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Pills 'R' Us

[whitespace] Local population of schoolchildren reflects ample use of prescription medication

By Traci Hukill

Ask a group of South Bay mental health professionals about psychoactive drugs, and the responses are likely to be as subtly varied as the prescriptions in any school nurse's office--Ritalin, Dexedrine, Cylert, Prozac, Zoloft, Paxil. The opinions run like this: They're overrated; they're highly beneficial; they're prescribed too casually; they're misunderstood; their use is rampant within one class of kids and too scarce within another.

But local psychiatrists and psychologists manage to agree on two essential points about medicating attention deficit disorder, attention deficit/hyperactive disorder and depression: the importance of a careful diagnosis and the salubrious results of psychoactive drugs when taken appropriately.

Saul Wasserman is a child psychiatrist who has worked closely with the county mental-health system for 20 years. He chooses his words on the matter with care.

"When properly used, these drugs can be very beneficial for children," he says. "One key is whether each child receives a careful evaluation that looks at psychosocial and medical factors to make sure the drug is truly indicated." ("Psychosocial factors" is psychospeak for "problems at home.")

"Another is that the drug be supervised," Wasserman continues. "You don't prescribe medication for three months and then send the child out the door. The hazard now is with managed care, pediatricians are under intense pressure to look for quick fixes, and they will go for medication without going through a careful process."

Naturally, the fact that pediatricians and general practitioners can prescribe psychoactive drugs troubles mental health professionals, precisely because pediatricians lack the expertise to identify problems that resemble ADD or ADHD. Laura Whitmore, school psychologist at Saratoga High School, says, "A lot of times ADD is diagnosed without a lot of investigation. It's important that you look at a kid at home, in school, that you determine if it's been a problem since he was 2 years old. You have to eliminate other possible causes like anxiety, drug use and other learning disabilities. Those things could result in a lack of attention. In depression, too."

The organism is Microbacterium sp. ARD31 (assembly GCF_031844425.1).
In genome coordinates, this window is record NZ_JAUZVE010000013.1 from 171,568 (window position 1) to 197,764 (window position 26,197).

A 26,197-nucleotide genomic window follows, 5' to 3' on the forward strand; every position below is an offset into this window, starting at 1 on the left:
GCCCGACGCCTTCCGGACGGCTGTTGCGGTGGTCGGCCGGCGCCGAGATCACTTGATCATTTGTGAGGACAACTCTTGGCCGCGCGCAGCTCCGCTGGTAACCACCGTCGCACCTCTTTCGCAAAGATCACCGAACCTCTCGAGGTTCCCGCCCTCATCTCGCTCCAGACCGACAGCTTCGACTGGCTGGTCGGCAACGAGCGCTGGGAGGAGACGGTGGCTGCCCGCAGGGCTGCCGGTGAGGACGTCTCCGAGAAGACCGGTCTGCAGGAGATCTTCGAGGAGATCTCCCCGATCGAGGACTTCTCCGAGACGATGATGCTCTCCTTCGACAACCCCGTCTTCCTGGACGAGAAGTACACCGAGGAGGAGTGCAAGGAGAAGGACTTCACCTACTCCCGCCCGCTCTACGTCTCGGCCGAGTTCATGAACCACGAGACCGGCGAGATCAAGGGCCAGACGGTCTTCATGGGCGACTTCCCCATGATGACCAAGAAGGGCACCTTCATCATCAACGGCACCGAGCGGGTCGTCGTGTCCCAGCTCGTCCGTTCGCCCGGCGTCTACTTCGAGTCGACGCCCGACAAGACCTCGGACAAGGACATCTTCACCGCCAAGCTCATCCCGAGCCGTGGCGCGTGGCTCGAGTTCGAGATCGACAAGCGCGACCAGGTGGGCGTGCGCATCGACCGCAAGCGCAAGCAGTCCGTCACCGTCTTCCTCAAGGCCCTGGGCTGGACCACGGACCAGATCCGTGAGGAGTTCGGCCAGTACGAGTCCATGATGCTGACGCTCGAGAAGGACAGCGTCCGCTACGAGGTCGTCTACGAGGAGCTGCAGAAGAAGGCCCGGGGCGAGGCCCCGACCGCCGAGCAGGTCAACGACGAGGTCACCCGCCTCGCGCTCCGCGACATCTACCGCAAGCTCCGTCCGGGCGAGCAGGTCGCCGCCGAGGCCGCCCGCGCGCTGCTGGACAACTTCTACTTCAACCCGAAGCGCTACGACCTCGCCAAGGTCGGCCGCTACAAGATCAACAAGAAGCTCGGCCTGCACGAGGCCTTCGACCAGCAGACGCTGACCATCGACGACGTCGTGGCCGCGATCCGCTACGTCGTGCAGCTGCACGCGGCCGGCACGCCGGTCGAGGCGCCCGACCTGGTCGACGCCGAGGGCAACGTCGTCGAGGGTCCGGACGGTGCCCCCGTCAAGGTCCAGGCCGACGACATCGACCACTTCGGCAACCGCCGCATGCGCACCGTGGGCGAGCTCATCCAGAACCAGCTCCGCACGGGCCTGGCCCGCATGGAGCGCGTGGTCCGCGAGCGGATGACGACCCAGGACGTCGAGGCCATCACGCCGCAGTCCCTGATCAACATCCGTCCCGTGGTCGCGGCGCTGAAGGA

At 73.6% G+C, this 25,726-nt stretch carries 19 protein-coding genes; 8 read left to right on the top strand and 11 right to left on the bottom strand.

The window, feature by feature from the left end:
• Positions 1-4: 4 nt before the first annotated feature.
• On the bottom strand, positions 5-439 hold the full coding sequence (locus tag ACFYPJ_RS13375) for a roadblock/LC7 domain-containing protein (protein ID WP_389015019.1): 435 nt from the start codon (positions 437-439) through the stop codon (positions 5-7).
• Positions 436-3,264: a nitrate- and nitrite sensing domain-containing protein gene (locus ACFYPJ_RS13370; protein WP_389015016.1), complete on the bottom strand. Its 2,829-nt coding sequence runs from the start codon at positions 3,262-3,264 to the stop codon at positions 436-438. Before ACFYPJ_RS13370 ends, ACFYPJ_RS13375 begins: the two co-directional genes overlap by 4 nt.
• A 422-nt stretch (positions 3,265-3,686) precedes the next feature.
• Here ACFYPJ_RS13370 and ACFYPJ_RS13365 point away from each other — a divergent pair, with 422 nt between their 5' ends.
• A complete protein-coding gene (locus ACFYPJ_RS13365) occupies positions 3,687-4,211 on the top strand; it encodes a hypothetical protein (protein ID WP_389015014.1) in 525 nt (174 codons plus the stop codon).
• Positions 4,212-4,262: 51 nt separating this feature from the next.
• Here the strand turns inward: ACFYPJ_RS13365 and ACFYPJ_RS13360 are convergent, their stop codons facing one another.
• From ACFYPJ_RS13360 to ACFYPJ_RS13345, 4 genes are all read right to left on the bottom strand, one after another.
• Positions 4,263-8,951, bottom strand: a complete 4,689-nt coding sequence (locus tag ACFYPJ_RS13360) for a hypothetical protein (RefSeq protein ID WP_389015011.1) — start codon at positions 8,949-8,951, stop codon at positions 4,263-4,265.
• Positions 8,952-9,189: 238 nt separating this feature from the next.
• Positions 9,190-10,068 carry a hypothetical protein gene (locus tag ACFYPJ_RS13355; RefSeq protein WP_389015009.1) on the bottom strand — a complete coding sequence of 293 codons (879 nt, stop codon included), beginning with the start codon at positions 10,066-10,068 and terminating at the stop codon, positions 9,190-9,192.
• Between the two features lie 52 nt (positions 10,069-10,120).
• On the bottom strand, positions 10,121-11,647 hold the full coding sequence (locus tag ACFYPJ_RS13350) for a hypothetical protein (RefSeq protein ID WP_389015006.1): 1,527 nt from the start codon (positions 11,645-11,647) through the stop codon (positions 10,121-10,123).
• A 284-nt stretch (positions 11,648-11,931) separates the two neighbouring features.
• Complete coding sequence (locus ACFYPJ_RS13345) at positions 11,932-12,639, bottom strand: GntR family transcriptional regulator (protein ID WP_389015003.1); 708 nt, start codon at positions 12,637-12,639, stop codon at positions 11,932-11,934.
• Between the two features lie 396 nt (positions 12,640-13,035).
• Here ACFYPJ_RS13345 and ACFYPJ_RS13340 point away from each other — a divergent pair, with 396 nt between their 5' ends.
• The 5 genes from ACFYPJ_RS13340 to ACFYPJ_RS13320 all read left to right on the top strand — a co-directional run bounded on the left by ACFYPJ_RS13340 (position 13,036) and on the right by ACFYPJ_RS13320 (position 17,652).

Wasserman points out that South Bay parents are a little leery of putting their kids on drugs. "The public that comes into my office is cautious about medicating, and they are relieved when I do a reasonable evaluation," he notes. "Parents in general are not quick to throw medicine at people's problems."

That depends on which parents, says Andrew Giammona. A child psychiatrist with Eastfield Ming Quong, a nonprofit mental health agency that works closely with local schools to serve mentally disturbed children, Giammona sees some parents who are overeager to get their kids on meds, while others remain oblivious to the severity of their children's problems.

More troubling than parental pressure to medicate, though, is pressure to do so from the schools. "There's been a big push in schools to medicate," Giammano observes. "Teachers and principals see it as a panacea for difficult kids. To me questions arise when they say, 'We won't take this kid back if he's not medicated.'

"I understand their frustration," he says. "You have a class of 30 kids and this child is disruptive, but if you're saying things like that--who's deciding that? What's your training, your background?"

Giammano resists pressure from the schools when he thinks medicating is inappropriate. Asked if he encounters resistance to his diagnoses, he laughs.

"Sure I do. And I tell 'em to call me."

David Arredondo, medical director at Eastfield Ming Quong, identifies the fault between over- and underdiagnosed kids as one that falls along class lines.

"If you go to Juvenile Hall," he points out, "there are kids with psychiatric illnesses who are not being treated. The way poor kids get treated is in Juvenile Hall rather than the mental health system."

Like others in his field, Arredondo sees too many misdiagnoses for comfort. "They'll call the kid ADHD, but really the child's depressed," he says. Then he cuts to the heart of the matter.

"The real problem is kids don't value themselves because no one values them. It's a symptom of a society that doesn't have time for its own children. It's a deeper social malaise."

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From the April 30-May 6, 1998 issue of Metro.

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